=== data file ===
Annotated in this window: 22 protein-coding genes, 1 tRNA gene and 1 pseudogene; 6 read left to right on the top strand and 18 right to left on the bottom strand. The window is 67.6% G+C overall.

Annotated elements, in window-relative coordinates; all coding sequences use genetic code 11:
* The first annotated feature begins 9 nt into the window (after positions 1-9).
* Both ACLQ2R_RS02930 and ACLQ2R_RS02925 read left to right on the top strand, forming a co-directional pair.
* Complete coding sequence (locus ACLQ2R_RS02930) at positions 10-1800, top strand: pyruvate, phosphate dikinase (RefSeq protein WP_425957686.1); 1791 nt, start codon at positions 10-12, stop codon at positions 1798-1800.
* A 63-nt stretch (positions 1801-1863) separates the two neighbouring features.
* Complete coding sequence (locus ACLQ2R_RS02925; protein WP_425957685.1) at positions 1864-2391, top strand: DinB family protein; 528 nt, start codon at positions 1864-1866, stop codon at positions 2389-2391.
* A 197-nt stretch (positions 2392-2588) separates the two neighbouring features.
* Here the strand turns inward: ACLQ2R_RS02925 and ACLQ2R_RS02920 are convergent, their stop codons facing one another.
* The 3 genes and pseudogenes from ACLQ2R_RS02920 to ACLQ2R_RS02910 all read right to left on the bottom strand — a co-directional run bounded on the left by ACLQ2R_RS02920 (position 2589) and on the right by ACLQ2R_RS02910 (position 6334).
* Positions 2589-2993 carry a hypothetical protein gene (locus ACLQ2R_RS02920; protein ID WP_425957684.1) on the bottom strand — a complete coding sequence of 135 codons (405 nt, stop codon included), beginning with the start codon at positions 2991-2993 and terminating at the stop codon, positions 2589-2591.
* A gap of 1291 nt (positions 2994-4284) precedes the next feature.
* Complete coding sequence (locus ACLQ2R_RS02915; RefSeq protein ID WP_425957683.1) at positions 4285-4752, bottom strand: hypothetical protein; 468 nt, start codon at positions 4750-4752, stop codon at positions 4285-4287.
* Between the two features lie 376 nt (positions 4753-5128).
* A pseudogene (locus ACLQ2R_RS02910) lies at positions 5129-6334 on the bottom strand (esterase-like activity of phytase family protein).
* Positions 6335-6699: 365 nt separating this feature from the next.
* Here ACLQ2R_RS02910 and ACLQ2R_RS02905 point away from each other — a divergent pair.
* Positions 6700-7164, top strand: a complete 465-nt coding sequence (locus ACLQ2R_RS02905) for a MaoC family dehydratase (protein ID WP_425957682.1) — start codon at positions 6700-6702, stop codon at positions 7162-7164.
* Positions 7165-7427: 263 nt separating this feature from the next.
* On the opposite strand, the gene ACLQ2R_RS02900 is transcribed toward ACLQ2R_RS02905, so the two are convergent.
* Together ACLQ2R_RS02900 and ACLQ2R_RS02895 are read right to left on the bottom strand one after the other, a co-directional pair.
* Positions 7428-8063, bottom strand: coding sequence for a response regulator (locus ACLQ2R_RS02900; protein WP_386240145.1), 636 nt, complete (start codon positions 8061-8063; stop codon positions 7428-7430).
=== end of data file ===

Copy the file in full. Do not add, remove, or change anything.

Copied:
Annotated in this window: 22 protein-coding genes, 1 tRNA gene and 1 pseudogene; 6 read left to right on the top strand and 18 right to left on the bottom strand. The window is 67.6% G+C overall.

Annotated elements, in window-relative coordinates; all coding sequences use genetic code 11:
* The first annotated feature begins 9 nt into the window (after positions 1-9).
* Both ACLQ2R_RS02930 and ACLQ2R_RS02925 read left to right on the top strand, forming a co-directional pair.
* Complete coding sequence (locus ACLQ2R_RS02930) at positions 10-1800, top strand: pyruvate, phosphate dikinase (RefSeq protein WP_425957686.1); 1791 nt, start codon at positions 10-12, stop codon at positions 1798-1800.
* A 63-nt stretch (positions 1801-1863) separates the two neighbouring features.
* Complete coding sequence (locus ACLQ2R_RS02925; protein WP_425957685.1) at positions 1864-2391, top strand: DinB family protein; 528 nt, start codon at positions 1864-1866, stop codon at positions 2389-2391.
* A 197-nt stretch (positions 2392-2588) separates the two neighbouring features.
* Here the strand turns inward: ACLQ2R_RS02925 and ACLQ2R_RS02920 are convergent, their stop codons facing one another.
* The 3 genes and pseudogenes from ACLQ2R_RS02920 to ACLQ2R_RS02910 all read right to left on the bottom strand — a co-directional run bounded on the left by ACLQ2R_RS02920 (position 2589) and on the right by ACLQ2R_RS02910 (position 6334).
* Positions 2589-2993 carry a hypothetical protein gene (locus ACLQ2R_RS02920; protein ID WP_425957684.1) on the bottom strand — a complete coding sequence of 135 codons (405 nt, stop codon included), beginning with the start codon at positions 2991-2993 and terminating at the stop codon, positions 2589-2591.
* A gap of 1291 nt (positions 2994-4284) precedes the next feature.
* Complete coding sequence (locus ACLQ2R_RS02915; RefSeq protein ID WP_425957683.1) at positions 4285-4752, bottom strand: hypothetical protein; 468 nt, start codon at positions 4750-4752, stop codon at positions 4285-4287.
* Between the two features lie 376 nt (positions 4753-5128).
* A pseudogene (locus ACLQ2R_RS02910) lies at positions 5129-6334 on the bottom strand (esterase-like activity of phytase family protein).
* Positions 6335-6699: 365 nt separating this feature from the next.
* Here ACLQ2R_RS02910 and ACLQ2R_RS02905 point away from each other — a divergent pair.
* Positions 6700-7164, top strand: a complete 465-nt coding sequence (locus ACLQ2R_RS02905) for a MaoC family dehydratase (protein ID WP_425957682.1) — start codon at positions 6700-6702, stop codon at positions 7162-7164.
* Positions 7165-7427: 263 nt separating this feature from the next.
* On the opposite strand, the gene ACLQ2R_RS02900 is transcribed toward ACLQ2R_RS02905, so the two are convergent.
* Together ACLQ2R_RS02900 and ACLQ2R_RS02895 are read right to left on the bottom strand one after the other, a co-directional pair.
* Positions 7428-8063, bottom strand: coding sequence for a response regulator (locus ACLQ2R_RS02900; protein WP_386240145.1), 636 nt, complete (start codon positions 8061-8063; stop codon positions 7428-7430).